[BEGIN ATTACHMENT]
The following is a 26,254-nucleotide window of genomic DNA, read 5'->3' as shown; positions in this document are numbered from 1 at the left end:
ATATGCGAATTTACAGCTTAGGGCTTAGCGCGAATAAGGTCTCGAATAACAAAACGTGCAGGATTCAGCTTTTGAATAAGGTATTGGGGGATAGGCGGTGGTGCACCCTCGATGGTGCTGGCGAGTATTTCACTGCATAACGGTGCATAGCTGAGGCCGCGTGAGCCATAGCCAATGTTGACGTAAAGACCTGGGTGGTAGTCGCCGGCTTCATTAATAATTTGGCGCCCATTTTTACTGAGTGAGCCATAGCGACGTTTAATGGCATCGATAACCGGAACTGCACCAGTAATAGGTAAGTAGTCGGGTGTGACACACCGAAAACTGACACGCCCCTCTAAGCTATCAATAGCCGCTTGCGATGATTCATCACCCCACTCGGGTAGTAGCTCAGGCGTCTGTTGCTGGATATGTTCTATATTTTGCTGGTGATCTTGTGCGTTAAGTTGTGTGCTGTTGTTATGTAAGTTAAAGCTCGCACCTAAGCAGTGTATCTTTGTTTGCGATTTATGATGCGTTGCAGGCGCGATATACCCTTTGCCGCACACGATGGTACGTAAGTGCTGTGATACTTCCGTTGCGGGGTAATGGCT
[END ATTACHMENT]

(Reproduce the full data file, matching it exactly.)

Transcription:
The following is a 26,254-nucleotide window of genomic DNA, read 5'->3' as shown; positions in this document are numbered from 1 at the left end:
ATATGCGAATTTACAGCTTAGGGCTTAGCGCGAATAAGGTCTCGAATAACAAAACGTGCAGGATTCAGCTTTTGAATAAGGTATTGGGGGATAGGCGGTGGTGCACCCTCGATGGTGCTGGCGAGTATTTCACTGCATAACGGTGCATAGCTGAGGCCGCGTGAGCCATAGCCAATGTTGACGTAAAGACCTGGGTGGTAGTCGCCGGCTTCATTAATAATTTGGCGCCCATTTTTACTGAGTGAGCCATAGCGACGTTTAATGGCATCGATAACCGGAACTGCACCAGTAATAGGTAAGTAGTCGGGTGTGACACACCGAAAACTGACACGCCCCTCTAAGCTATCAATAGCCGCTTGCGATGATTCATCACCCCACTCGGGTAGTAGCTCAGGCGTCTGTTGCTGGATATGTTCTATATTTTGCTGGTGATCTTGTGCGTTAAGTTGTGTGCTGTTGTTATGTAAGTTAAAGCTCGCACCTAAGCAGTGTATCTTTGTTTGCGATTTATGATGCGTTGCAGGCGCGATATACCCTTTGCCGCACACGATGGTACGTAAGTGCTGTGATACTTCCGTTGCGGGGTAATGGCT